Residential development in Ohio City diversifies with the addition of Dexter Townhomes, a Japanese-influenced set of 10-14 homes on the corner of West 28th and Franklin Avenue that is slated for groundbreaking this March.

A draft version of the Ohio Trails Plan has been released by the Ohio Department of Natural Resources. In addition to providing a framework for the development and expansion of a statewide recreational trail system, the plan is intended to guide to the State in allocating funds for the Clean Ohio Trails Fund and the Recreational Trails Program. ODNR is accepting input on the plan until September 30.

The Ohio Department of Natural Resources has begun its committment to improving maintenance of the Cleveland Lakefront Park System, following previously voiced concerns.

Yesterday's Plain Dealer provided more details about St. Luke's Point, a $60 million mixed-use development under construction on the site of the former St. Luke's Medical Center. Plans for the 27 acre project call for an adaptive reuse of the 310,000 square foot main building, turning it into condominiums and apartments, and for the construction of 84 houses and townhomes priced between $145,000 and $246,000.

Public meetings will be held over the next several weeks regarding the recently released Draft Great Lakes Charter Annex, including a September 21st meeting at the Brecksville Community Center to be convened by the Ohio Department of Natural Resources Division of Water, and a meeting this Thursday at the Garfield Heights Civic Center. More information can be found at the Council of Great Lakes Governors website and www.speakongreatlakes.org, a website provided by various environmental groups.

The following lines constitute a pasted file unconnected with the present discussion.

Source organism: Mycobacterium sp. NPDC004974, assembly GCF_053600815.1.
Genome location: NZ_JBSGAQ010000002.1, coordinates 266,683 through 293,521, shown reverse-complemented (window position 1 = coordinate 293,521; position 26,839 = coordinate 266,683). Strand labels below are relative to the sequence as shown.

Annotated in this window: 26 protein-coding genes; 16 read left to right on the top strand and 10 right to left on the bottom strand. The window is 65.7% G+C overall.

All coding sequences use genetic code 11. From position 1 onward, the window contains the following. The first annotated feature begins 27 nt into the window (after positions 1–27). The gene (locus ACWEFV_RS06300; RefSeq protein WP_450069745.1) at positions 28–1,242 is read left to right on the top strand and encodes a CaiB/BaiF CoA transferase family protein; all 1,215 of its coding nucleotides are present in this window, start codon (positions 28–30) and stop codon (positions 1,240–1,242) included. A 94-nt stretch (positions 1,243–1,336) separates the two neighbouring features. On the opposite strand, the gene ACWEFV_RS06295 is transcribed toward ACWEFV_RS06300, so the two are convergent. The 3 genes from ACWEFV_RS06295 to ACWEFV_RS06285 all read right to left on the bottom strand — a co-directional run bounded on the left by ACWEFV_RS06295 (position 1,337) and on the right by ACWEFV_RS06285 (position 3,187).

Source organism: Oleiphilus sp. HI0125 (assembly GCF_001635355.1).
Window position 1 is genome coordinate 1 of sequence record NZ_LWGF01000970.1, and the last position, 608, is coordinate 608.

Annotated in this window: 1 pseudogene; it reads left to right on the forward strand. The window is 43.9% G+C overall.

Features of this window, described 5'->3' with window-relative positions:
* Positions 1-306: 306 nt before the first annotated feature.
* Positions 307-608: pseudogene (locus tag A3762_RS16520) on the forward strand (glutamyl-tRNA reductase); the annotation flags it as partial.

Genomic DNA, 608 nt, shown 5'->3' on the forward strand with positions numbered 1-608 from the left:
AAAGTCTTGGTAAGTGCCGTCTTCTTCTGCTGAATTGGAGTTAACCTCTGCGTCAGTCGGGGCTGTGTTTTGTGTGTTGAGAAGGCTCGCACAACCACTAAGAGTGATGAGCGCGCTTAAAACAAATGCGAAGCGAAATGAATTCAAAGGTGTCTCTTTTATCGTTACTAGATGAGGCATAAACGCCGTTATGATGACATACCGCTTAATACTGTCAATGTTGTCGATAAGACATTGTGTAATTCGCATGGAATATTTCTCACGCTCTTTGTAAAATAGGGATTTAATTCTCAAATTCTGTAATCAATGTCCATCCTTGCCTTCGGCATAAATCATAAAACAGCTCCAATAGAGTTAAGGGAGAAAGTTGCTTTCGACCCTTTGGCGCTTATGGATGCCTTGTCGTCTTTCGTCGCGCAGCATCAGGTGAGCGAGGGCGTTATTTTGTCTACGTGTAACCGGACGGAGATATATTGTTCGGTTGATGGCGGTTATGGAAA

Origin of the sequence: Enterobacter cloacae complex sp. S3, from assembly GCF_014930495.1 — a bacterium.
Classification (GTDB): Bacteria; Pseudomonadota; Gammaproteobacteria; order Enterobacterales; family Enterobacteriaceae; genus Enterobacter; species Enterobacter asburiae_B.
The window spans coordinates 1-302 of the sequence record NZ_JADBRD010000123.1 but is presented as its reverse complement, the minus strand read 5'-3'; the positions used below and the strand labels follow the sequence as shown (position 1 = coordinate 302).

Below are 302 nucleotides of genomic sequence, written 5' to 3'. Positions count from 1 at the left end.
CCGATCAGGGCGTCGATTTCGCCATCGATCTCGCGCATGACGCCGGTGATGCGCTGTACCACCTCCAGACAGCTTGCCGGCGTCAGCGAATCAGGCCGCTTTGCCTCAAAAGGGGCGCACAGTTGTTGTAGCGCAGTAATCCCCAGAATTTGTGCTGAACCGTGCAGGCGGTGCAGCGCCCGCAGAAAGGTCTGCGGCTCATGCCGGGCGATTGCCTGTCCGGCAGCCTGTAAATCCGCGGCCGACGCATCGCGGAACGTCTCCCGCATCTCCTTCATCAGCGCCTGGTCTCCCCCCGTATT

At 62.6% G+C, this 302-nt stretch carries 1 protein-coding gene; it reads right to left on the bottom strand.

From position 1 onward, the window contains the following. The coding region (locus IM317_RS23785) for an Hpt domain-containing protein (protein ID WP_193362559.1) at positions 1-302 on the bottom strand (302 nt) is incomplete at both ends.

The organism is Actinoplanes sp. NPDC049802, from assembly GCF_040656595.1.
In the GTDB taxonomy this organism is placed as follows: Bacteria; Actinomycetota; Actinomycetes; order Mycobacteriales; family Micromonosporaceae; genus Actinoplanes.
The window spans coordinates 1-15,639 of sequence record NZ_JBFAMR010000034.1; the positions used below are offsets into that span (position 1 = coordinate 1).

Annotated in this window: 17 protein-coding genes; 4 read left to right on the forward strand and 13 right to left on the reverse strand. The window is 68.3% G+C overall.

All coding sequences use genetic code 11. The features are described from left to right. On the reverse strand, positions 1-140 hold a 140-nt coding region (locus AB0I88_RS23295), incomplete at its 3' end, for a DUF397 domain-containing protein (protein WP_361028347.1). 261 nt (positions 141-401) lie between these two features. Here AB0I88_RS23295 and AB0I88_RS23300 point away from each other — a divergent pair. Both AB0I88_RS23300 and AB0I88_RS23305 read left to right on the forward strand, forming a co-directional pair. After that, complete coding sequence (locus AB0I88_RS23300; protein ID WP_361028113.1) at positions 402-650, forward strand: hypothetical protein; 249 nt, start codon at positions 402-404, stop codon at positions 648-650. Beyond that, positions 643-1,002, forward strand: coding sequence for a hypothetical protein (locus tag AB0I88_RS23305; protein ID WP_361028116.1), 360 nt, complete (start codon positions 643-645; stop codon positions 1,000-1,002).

This week's development news includes the impending construction of a $20 million residential project on West 32nd and Clinton Avenue and the stalling of a project across Ohio City on Lorain Avenue.

Over $8 million was granted last month by the Fund for Our Economic Future. Recipients include NorTech, Team NEO, and JumpStart.

With the asbestos removal process completed, Broadview Heights officials are looking to quickly raze the city's old hospital. Demolition will begin once funding and City Council's approval have been secured. A new use for the site has not been determined.